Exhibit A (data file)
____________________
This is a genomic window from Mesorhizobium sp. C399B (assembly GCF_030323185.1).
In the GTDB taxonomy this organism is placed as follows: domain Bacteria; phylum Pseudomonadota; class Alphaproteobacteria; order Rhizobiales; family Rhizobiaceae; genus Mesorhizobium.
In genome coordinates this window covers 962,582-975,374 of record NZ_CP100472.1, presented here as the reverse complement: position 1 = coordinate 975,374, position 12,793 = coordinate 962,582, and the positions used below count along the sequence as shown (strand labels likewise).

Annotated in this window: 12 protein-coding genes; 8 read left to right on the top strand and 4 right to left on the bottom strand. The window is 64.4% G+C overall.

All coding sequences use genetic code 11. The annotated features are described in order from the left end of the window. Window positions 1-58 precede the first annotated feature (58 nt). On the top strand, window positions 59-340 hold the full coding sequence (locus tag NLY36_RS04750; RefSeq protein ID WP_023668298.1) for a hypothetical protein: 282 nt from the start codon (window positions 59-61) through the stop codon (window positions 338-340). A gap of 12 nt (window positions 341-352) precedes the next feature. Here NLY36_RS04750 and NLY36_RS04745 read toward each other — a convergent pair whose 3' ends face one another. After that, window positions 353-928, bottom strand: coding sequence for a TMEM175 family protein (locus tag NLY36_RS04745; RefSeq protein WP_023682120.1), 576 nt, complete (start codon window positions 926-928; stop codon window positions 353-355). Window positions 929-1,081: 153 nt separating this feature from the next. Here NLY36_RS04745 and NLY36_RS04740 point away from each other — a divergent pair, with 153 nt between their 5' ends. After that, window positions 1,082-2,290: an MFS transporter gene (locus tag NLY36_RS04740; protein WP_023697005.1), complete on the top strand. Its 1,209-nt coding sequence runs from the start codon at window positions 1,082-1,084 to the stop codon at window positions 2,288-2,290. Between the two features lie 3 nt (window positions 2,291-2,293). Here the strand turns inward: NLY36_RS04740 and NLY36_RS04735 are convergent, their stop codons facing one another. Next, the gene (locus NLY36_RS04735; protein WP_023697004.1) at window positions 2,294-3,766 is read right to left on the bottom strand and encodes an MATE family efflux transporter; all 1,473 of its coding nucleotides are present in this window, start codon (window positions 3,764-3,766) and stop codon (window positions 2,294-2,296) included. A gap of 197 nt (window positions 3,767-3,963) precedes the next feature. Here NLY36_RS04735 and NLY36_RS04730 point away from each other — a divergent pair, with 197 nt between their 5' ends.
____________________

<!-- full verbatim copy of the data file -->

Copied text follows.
This is a genomic window from Mesorhizobium sp. C399B (assembly GCF_030323185.1).
In the GTDB taxonomy this organism is placed as follows: domain Bacteria; phylum Pseudomonadota; class Alphaproteobacteria; order Rhizobiales; family Rhizobiaceae; genus Mesorhizobium.
In genome coordinates this window covers 962,582-975,374 of record NZ_CP100472.1, presented here as the reverse complement: position 1 = coordinate 975,374, position 12,793 = coordinate 962,582, and the positions used below count along the sequence as shown (strand labels likewise).

Annotated in this window: 12 protein-coding genes; 8 read left to right on the top strand and 4 right to left on the bottom strand. The window is 64.4% G+C overall.

All coding sequences use genetic code 11. The annotated features are described in order from the left end of the window. Window positions 1-58 precede the first annotated feature (58 nt). On the top strand, window positions 59-340 hold the full coding sequence (locus tag NLY36_RS04750; RefSeq protein ID WP_023668298.1) for a hypothetical protein: 282 nt from the start codon (window positions 59-61) through the stop codon (window positions 338-340). A gap of 12 nt (window positions 341-352) precedes the next feature. Here NLY36_RS04750 and NLY36_RS04745 read toward each other — a convergent pair whose 3' ends face one another. After that, window positions 353-928, bottom strand: coding sequence for a TMEM175 family protein (locus tag NLY36_RS04745; RefSeq protein WP_023682120.1), 576 nt, complete (start codon window positions 926-928; stop codon window positions 353-355). Window positions 929-1,081: 153 nt separating this feature from the next. Here NLY36_RS04745 and NLY36_RS04740 point away from each other — a divergent pair, with 153 nt between their 5' ends. After that, window positions 1,082-2,290: an MFS transporter gene (locus tag NLY36_RS04740; protein WP_023697005.1), complete on the top strand. Its 1,209-nt coding sequence runs from the start codon at window positions 1,082-1,084 to the stop codon at window positions 2,288-2,290. Between the two features lie 3 nt (window positions 2,291-2,293). Here the strand turns inward: NLY36_RS04740 and NLY36_RS04735 are convergent, their stop codons facing one another. Next, the gene (locus NLY36_RS04735; protein WP_023697004.1) at window positions 2,294-3,766 is read right to left on the bottom strand and encodes an MATE family efflux transporter; all 1,473 of its coding nucleotides are present in this window, start codon (window positions 3,764-3,766) and stop codon (window positions 2,294-2,296) included. A gap of 197 nt (window positions 3,767-3,963) precedes the next feature. Here NLY36_RS04735 and NLY36_RS04730 point away from each other — a divergent pair, with 197 nt between their 5' ends.